Astros second baseman shows how the Houston Astros have cashed in on his young talent.
It’s the 2011 season, and the Houston Astros make a rather bold move in promoting second baseman Jose Altuve from Double-A Corpus Christi. At the time of the promotion, Altuve had spent all of 35 games at that level.
It’s decision that the organization will never regret.
Better yet for the ‘Stros is the value they have received since that promotion. That’s growing to be their thing. Look…
* – taken from Fangraphs. Values represented in millions.
** – estimated for ’11 season based on half of MLB minimum salary of $414k
Side note here. Sometimes when we talk of a player’s value, we look strictly at the stats as I will be doing here. What gets lost is the value a player may hold in other areas such as the national attention he brings the team or how active he is within the local community. Those are items that cannot be as easily measured.
This season commences an extension that Altuve inked in July of 2013. The terms (per Cot’s Contracts) goes as follows:
14:$1.25M, 15:$2.5M, 16:$3.5M, 17:$4.5M, 18:$6M club option, 19:$6.5M club option
As you can see, I have included this season within the table above. Looking at this year alone, you can see that Altuve has already performed to the terms of the extension and even more. There’s more.
But in baseball, it seems that players get paid, in many respects, based on how they have performed in the past. There is the hope that the production can be, at least, maintained from the previous years as they go forward on their careers.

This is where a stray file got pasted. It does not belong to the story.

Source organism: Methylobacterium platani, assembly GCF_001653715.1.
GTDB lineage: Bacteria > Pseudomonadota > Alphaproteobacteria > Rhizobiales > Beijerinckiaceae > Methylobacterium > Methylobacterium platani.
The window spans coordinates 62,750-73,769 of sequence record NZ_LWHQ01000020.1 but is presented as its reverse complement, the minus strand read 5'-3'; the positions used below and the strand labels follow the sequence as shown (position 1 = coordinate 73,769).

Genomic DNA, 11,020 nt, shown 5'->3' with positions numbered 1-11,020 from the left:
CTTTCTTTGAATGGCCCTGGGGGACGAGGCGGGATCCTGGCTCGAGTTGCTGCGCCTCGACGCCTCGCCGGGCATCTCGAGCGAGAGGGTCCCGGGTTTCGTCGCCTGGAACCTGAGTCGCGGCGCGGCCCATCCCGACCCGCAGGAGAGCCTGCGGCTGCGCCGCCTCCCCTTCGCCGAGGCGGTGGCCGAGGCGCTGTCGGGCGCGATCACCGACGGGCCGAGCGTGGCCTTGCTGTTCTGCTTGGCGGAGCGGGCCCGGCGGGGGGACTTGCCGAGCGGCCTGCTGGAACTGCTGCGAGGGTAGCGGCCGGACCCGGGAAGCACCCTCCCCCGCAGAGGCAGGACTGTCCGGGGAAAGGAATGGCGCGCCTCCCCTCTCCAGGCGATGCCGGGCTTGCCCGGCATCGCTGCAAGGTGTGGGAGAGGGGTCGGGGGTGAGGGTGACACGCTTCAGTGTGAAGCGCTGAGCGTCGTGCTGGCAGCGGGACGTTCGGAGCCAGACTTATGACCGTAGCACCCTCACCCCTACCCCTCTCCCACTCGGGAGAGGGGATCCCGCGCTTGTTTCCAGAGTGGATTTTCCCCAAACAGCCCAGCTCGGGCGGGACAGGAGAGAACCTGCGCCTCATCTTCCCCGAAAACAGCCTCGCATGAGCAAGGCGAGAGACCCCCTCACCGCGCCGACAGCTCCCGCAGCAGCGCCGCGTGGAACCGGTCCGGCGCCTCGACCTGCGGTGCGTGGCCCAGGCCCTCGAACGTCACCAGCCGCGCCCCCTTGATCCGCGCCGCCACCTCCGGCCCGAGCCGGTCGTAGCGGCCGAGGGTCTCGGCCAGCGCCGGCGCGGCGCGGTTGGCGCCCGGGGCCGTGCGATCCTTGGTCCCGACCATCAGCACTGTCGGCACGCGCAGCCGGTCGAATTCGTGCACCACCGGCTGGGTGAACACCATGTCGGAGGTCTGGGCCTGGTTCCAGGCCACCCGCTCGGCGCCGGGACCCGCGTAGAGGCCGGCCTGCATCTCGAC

In Altuve’s case, that shouldn’t be a stretch. He’s only 24 years old, and while his 2014 season has been the “breakout” of all breakouts, it is hard to imagine that he wouldn’t perform at a level somewhere in between this season and his season of 2012. Even if it would fall in that area, it would still be a tremendous value (and return) for the team.
It’s not a rarity that talented young player’s “outperform” their salary during their pre-arbitration years. Another example of this for 2014 is that of Cincinnati Reds third baseman Todd Frazier (FG value of $18.9M; 2014 salary of $600k). That’s even a better value than Altuve.
You could also see cases for players continuing that trend during their arbitration years as well.
Back to Jose Altuve here. What about the next three seasons, 2015-17?
If Altuve never takes the field again, he has still delivered a superb value to the Houston organization. This could be viewed as a return over 250%. Yes, 250%! And it could continue to increase even more. If the club elected to pick up the options for 2018 and 2019, all he would likely have to do is provide a fWAR slightly higher than 1.0.
And Altuve might not be the last young player the team sees performing well and delivering a fantastic value. Jon Singleton could be the next in line here. While his 2014 has seen it’s struggles (FG value of -$2.2M), the club inked Singleton to a five-year, $10 million deal upon his promotion. Those terms:
14: $1.5M, 15-18: $2M, 19: $2.5M (club option with $500k buyout), 20: $5M (club option with $250k buyout), 21: $13M (club option with $250k buyout)
It shouldn’t surprise anyone if the Astros continue to negotiate similar deals for more of their young talent that hasn’t been as highly touted and/or drafted as high as the likes Carlos Correa and Mark Appel. In fact, we can see a fair number of such deals rise across the board as teams look to achieve similar returns as well.
Of course, that will depend on the player and his agent.
Considering all the recent to-do about how the Astros handled the negotiations with this year’s 1-1 pick Brady Aiken and the “handling” of last year’s 1-1, the aforementioned Appel, maybe seeing this “return” from Altuve (and maybe even Singleton in the future) can give the entire front office a reason to sport a slight grin.